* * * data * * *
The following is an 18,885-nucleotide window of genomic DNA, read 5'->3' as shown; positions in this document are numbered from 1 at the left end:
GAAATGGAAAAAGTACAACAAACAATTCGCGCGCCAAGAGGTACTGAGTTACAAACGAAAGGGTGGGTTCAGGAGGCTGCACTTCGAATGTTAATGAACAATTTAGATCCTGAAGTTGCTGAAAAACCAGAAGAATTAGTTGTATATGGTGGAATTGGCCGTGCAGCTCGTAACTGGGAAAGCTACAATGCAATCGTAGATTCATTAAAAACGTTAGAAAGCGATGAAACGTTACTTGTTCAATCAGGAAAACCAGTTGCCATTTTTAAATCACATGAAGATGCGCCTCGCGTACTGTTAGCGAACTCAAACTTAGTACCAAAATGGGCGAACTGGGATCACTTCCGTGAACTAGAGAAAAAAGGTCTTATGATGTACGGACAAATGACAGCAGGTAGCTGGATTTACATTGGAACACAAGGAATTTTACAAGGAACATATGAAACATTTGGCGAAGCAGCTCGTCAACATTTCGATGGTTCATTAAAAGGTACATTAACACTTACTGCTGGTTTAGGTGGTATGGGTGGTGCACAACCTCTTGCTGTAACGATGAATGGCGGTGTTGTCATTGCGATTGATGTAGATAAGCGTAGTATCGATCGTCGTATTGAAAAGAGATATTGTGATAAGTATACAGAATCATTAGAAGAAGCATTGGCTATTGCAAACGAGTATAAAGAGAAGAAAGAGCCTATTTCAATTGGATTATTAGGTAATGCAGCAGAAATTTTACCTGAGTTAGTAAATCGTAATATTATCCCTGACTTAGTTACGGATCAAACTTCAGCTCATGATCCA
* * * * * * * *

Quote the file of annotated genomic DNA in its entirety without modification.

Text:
The following is an 18,885-nucleotide window of genomic DNA, read 5'->3' as shown; positions in this document are numbered from 1 at the left end:
GAAATGGAAAAAGTACAACAAACAATTCGCGCGCCAAGAGGTACTGAGTTACAAACGAAAGGGTGGGTTCAGGAGGCTGCACTTCGAATGTTAATGAACAATTTAGATCCTGAAGTTGCTGAAAAACCAGAAGAATTAGTTGTATATGGTGGAATTGGCCGTGCAGCTCGTAACTGGGAAAGCTACAATGCAATCGTAGATTCATTAAAAACGTTAGAAAGCGATGAAACGTTACTTGTTCAATCAGGAAAACCAGTTGCCATTTTTAAATCACATGAAGATGCGCCTCGCGTACTGTTAGCGAACTCAAACTTAGTACCAAAATGGGCGAACTGGGATCACTTCCGTGAACTAGAGAAAAAAGGTCTTATGATGTACGGACAAATGACAGCAGGTAGCTGGATTTACATTGGAACACAAGGAATTTTACAAGGAACATATGAAACATTTGGCGAAGCAGCTCGTCAACATTTCGATGGTTCATTAAAAGGTACATTAACACTTACTGCTGGTTTAGGTGGTATGGGTGGTGCACAACCTCTTGCTGTAACGATGAATGGCGGTGTTGTCATTGCGATTGATGTAGATAAGCGTAGTATCGATCGTCGTATTGAAAAGAGATATTGTGATAAGTATACAGAATCATTAGAAGAAGCATTGGCTATTGCAAACGAGTATAAAGAGAAGAAAGAGCCTATTTCAATTGGATTATTAGGTAATGCAGCAGAAATTTTACCTGAGTTAGTAAATCGTAATATTATCCCTGACTTAGTTACGGATCAAACTTCAGCTCATGATCCA